Mustang Monday: High Performance Tires

tire-416189_1920As winter approaches its time to think about winter tire solutions. We’ll post a special report on the topic soon but first, we wanted to remind you that tires expire even when they’re sitting on a shelf. Rubber simply degrades so consider this, if you still have the spare tire that came with your car, and your car is more than six years old, you will want to get a newer spare or your back up tire might not back you up very well.

Now, please enjoy a look into high-performance tires as an accessory.

High-Performance Tires


Although now a mainstay of racing culture, high-performance tires weren’t actually introduced by Goodyear until 1980 for the Corvette. That’s right, it was only thirty years ago before “regular” passenger cars could have race car inspired wheels. The original Gatorback tire had big tread blocks to better grip the roads and hard and low side walls in order to make a machine that was built for speed perform even better.

A new rating system was in order and the Gatorback got a “V” which meant it had been safely tested in a laboratory to perform at speeds up to 149 mph. Quickly, other speed ratings (which are now called “performance ratings”) were created including “S (112 mph)”, “H (up to 130 mph), and “Z (unlimited).” Instantly, horsepower enthusiasts were hooked.

What Hasn’t ChangedMehta_Tire

Unsurprisingly, high-performance tires have always been costly – much like other parts necessary for a “modded” ride. Original high-performance tires cost around $200 each and not much has changed over the years. Today’s price of high-performance tires varies, but drivers interested in these accessories should expect to spend a few thousand dollars.

Types of Performance Tires

“Performance” no longer means solely racing tires. There are performance tires for all seasons, for all weather conditions, and of course still for speed. There are many different tire makers touting an abundance of options. It’s important to consider what your particular car is used for. Touring tires are a popular option for luxury cars and provide a very high-quality tire to ensure comfort and great handling – this is the option for daily commuters.

Performance, and even ultra-performance tires, are the go-to for racers. Of course, there is never a “perfect” tire and if you opt for these tires there will be a decline in comfort. However, the way the machine handles and grips the road can be vastly improved.


Do I Really Need to Upgrade?

The good news is that manufacturers of sport and muscle cars quickly realized the benefit of high-performance tires. Many companies include quality performance tires with every new vehicle. After all, what better way to add even more of a boost to a car’s performance than with tires that provide better grip and handling? If you have factory tires already, there’s a good chance that they provide more than enough for the average driver.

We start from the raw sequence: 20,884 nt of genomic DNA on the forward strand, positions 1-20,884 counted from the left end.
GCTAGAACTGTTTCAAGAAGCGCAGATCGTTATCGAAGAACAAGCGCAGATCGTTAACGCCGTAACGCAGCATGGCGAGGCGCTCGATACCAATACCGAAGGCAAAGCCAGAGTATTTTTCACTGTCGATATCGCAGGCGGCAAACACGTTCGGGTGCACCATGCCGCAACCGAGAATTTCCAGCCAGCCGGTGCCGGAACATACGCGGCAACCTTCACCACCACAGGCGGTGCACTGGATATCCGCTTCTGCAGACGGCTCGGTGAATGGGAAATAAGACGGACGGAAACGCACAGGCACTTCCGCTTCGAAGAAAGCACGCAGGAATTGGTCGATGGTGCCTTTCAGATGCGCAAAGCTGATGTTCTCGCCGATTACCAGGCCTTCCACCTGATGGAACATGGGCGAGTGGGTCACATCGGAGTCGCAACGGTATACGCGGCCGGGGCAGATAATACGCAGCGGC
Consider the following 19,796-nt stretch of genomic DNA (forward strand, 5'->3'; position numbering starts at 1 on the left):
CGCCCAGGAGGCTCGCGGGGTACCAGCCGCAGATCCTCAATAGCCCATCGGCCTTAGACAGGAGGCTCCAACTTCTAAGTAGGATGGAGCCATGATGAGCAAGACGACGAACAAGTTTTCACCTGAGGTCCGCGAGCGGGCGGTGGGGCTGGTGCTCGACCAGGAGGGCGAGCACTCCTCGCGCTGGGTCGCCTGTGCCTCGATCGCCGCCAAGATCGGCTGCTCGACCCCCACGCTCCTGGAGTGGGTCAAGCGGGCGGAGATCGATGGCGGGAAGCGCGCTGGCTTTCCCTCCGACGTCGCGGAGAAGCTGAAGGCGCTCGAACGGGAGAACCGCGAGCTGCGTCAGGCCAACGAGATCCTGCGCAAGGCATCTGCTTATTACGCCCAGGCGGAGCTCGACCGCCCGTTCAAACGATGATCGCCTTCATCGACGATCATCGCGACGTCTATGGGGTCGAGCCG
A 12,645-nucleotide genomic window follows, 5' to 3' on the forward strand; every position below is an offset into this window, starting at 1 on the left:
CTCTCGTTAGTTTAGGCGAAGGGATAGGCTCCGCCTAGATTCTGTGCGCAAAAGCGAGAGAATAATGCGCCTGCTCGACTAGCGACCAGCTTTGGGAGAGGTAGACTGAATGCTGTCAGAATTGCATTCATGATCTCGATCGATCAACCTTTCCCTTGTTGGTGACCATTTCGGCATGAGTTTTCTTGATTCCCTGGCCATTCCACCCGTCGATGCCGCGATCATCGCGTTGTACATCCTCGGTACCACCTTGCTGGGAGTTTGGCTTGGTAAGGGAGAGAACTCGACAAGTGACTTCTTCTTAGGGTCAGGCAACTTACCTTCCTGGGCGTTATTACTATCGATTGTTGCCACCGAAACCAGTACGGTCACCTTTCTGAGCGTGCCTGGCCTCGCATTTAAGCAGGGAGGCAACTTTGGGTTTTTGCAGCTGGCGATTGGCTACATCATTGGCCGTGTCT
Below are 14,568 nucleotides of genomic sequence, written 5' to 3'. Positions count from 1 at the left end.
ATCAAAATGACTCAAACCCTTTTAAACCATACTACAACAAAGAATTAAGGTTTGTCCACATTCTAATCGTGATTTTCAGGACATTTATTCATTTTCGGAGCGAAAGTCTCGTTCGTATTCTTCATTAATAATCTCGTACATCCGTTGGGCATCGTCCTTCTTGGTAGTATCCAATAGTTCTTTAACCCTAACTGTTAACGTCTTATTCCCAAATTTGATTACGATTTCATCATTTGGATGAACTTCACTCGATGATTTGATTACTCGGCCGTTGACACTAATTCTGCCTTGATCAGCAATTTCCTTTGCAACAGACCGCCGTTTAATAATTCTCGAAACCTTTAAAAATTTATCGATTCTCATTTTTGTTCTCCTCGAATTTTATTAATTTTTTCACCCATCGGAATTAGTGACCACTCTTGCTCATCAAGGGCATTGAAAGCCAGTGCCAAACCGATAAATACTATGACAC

There is also a downside. Some people don’t realize, until it comes time to replace the tires, just how much they cost. If you’re at the point where you need to replace factory tires, it can be a tough decision. You can go with similar tires, or the same, as you had before, opt to improve them, or settle for something more affordable (just don’t expect your car to perform quite the same way).


Who Really Needs It?

“But I’m not a performance driver!” is a common complaint when drivers realize they’ve been taking advantage of these prime factory tires. It’s true, most people don’t (or at least shouldn’t) be going over the lowest performance rating of “S.” That doesn’t mean they aren’t performance drivers. Everyone wants and deserves the best from their machine. A good grip on the roads, tight turns, and the ability to withstand a summer road trip all require quality tires – so look around. Choose a median performance and price, unless of course, you are a racer.


Are you Greenlighting Car Theft?

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How You’re Green Lighting Car Theft

You’re faced with quite the conundrum when you have a souped-up or luxury car. You want to show it off, but doing so also tempts car thieves and jealous vandals. How can you sit on the fence between enjoying your ride and protecting it? It’s important to know the siren’s calls that criminals just can’t resist so you can avoid them.

I spent one-year researching car theft around the country for an insurance agency. I learned more about what makes a grand theft auto pro tick than I ever imagined possible. Just like any industry, you need to know your audience to be successful. In this case, your audience is the slew of would-be criminals.

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Showboating Leads to Trouble

A gorgeous car that’s left uncovered and seemingly alone is irresistible. Always garage your car when you’re home, and black out the windows of the garage or install curtains to keep people from peeking. Garage locking systems are often very easy to break into. Consider installing a little extra security to protect your ride.

A car that’s left visible with a cover is letting everyone know that something valuable is under there. When you can’t garage your car, don’t draw attention to it by covering it up. People are curious, and they might be more inclined to check out what’s under there if you keep it hidden. You need to think like a thief and treat your car accordingly.

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Where You Park Matters

You might be inclined to park as far away from other cars as possible when you’re in a parking lot. That shady spot in the corner might even help your car avoid sun damage. That’s possible, but it’s unlikely that you’ll be parked long enough for much damage to happen. Theft and vandalism happen in parking lots, so don’t think you’re safe just because you’re in public.

You still want to avoid nicks from shopping carts, so park a few lanes away from the traffic but in a highly visible area. If it’s dark, park near a light if that’s possible. Your best defense against accidental nicks is a good parking job. Don’t take up too much room and make sure you pull all the way into the spot.